This Quarterly Report on Form 10-Q, including Managements Discussion and Analysis of Financial Condition and Results of Operations, contains forward-looking statements regarding future events and our future results that are subject to the safe harbor provisions created under the Securities Act of 1933 and the Securities Exchange Act of 1934. These statements are based on current expectations, estimates, forecasts and projections about the industries in which we operate and the beliefs and assumptions of our management. Words such as expects, anticipates, targets, goals, projects, intends, plans, believes, seeks, estimates, continues, may, variations of such words, and similar expressions are intended to identify such forward-looking statements. In addition, any statements that refer to projections of our future financial performance, our anticipated growth and trends in our businesses, and other characterizations of future events or circumstances are forward-looking statements. Readers are cautioned that these forward-looking statements are only predictions and are subject to risks, uncertainties and assumptions that are difficult to predict, including those identified below, as well as under the heading Risk Factors, and elsewhere herein. Therefore, actual results may differ materially and adversely from those expressed in any forward-looking statements. We undertake no obligation to revise or update any forward-looking statements for any reason.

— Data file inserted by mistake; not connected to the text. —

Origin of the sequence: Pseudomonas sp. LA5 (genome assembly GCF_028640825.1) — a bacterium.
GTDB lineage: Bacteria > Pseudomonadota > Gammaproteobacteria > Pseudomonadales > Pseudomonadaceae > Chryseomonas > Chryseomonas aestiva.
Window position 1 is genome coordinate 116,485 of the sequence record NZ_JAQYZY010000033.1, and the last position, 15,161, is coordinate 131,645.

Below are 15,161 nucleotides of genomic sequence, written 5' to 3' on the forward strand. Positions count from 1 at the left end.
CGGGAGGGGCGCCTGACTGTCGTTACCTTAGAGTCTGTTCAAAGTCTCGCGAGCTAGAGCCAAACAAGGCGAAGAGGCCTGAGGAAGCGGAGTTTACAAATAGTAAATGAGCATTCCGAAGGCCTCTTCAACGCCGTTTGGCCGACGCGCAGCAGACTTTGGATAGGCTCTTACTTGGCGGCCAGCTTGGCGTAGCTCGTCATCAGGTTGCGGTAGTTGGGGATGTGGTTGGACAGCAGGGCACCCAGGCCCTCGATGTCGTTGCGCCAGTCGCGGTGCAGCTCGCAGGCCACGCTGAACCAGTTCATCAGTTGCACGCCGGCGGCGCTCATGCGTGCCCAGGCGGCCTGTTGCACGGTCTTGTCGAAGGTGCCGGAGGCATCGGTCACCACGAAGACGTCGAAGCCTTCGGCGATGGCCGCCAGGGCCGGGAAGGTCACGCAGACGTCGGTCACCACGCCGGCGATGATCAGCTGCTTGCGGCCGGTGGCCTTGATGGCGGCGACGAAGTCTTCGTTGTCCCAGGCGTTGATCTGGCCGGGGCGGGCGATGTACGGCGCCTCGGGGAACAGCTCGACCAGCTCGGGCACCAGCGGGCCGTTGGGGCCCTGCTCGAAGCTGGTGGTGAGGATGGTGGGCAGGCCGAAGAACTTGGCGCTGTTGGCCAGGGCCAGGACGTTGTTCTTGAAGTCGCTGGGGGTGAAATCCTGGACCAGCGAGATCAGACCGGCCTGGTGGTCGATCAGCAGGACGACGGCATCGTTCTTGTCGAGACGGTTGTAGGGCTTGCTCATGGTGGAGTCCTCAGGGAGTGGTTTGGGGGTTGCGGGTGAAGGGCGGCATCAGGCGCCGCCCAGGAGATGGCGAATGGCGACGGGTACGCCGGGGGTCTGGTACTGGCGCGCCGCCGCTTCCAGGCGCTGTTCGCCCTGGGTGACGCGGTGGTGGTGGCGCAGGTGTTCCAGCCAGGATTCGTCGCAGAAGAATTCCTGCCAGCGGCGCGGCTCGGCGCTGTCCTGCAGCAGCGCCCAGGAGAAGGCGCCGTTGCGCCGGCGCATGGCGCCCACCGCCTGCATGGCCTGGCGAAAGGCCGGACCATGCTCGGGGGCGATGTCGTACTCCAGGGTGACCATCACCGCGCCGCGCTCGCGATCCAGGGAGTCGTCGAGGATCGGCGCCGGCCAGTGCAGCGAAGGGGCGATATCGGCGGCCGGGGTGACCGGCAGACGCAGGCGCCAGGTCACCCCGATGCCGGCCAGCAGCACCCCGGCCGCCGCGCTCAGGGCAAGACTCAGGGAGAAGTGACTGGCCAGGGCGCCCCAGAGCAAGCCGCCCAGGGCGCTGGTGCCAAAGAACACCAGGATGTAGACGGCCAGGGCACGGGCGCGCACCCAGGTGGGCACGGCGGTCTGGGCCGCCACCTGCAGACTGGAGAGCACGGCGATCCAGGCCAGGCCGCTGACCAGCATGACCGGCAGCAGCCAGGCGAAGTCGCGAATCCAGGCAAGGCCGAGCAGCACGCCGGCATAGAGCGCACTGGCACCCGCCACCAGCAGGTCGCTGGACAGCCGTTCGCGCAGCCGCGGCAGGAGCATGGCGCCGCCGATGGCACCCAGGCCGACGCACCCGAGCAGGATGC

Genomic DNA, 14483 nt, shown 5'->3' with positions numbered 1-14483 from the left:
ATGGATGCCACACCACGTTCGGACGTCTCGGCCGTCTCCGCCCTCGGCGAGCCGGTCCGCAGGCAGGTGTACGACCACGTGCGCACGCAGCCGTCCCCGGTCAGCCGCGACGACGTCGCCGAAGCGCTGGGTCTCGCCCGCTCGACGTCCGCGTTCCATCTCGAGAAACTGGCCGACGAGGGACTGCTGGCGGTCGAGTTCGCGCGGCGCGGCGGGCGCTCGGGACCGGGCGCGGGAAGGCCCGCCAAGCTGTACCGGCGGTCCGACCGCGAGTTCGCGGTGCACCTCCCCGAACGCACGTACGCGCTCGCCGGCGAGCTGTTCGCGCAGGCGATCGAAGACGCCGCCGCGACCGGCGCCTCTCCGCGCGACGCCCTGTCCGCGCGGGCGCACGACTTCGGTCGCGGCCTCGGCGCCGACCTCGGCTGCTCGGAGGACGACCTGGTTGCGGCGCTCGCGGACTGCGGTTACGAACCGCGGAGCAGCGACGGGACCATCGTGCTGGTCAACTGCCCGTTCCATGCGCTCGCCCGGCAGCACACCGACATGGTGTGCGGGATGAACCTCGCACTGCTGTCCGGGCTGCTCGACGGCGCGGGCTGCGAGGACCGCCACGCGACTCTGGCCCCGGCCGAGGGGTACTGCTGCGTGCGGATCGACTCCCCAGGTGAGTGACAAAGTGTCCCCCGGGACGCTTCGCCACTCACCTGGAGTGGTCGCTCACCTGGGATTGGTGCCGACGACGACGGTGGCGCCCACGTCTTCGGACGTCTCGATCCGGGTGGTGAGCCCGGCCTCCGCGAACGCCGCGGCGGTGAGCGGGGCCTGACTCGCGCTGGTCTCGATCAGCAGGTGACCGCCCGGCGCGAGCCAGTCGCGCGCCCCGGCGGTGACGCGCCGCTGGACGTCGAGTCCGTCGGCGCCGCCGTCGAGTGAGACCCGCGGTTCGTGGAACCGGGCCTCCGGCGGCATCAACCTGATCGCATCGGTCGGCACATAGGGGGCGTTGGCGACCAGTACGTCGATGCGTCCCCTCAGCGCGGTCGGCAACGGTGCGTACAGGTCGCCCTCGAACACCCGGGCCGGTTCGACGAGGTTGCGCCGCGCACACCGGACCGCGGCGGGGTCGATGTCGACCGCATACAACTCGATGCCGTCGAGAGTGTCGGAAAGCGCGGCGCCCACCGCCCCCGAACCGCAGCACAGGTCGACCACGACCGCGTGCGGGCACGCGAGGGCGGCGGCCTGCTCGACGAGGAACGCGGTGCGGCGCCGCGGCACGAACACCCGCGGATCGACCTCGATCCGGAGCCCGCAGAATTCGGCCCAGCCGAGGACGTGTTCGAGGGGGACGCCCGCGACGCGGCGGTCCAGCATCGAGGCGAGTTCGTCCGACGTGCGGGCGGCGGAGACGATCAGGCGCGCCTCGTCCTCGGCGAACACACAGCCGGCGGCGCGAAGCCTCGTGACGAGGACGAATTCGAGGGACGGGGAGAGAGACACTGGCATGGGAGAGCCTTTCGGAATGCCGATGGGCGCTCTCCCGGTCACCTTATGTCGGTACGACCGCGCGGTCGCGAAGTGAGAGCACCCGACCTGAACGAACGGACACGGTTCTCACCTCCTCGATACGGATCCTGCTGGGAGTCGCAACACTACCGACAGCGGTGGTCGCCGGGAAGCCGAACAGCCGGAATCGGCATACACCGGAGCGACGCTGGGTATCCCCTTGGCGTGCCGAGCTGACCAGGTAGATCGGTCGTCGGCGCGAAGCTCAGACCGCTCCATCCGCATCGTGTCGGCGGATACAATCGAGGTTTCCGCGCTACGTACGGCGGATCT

We are a leading provider of consulting, engineering, construction and technical services focused on resource management and infrastructure. We serve our clients by defining problems and developing innovative and cost-effective solutions. Our solution usually begins with a scientific evaluation of the problem, one of our differentiating strengths. Our solution may span the life cycle of a project, which includes research and development, applied science and technology, engineering design, program management, construction management, construction, and operations and maintenance.
Since our initial public offering in December 1991, we have increased the size and scope of our business, expanded our service offerings, and diversified our client base and the markets we serve through internal growth and strategic acquisitions. We expect to focus on internal growth and continue to pursue complementary acquisitions that expand our geographic reach and increase the breadth and depth of our service offerings to address existing and emerging markets. As of March 30, 2008, we had approximately 7,900 full-time equivalent employees worldwide, located primarily in North America.
We derive our revenue from fees for professional and technical services. As a service-based company, we are labor-intensive rather than capital-intensive. Our revenue is driven by our ability to attract and retain qualified and productive employees, identify business opportunities, secure new and renew existing client contracts, provide outstanding services to our clients and execute projects successfully.
We provide our services to a diverse base of federal and state and local government agencies, as well as commercial and international clients. The following table presents the approximate percentage of our revenue, net of subcontractor costs, by client sector:
(1) Includes revenue generated from our international clients. Revenue related to projects performed in foreign countries for U.S. government clients was reported as part of our federal government client sector.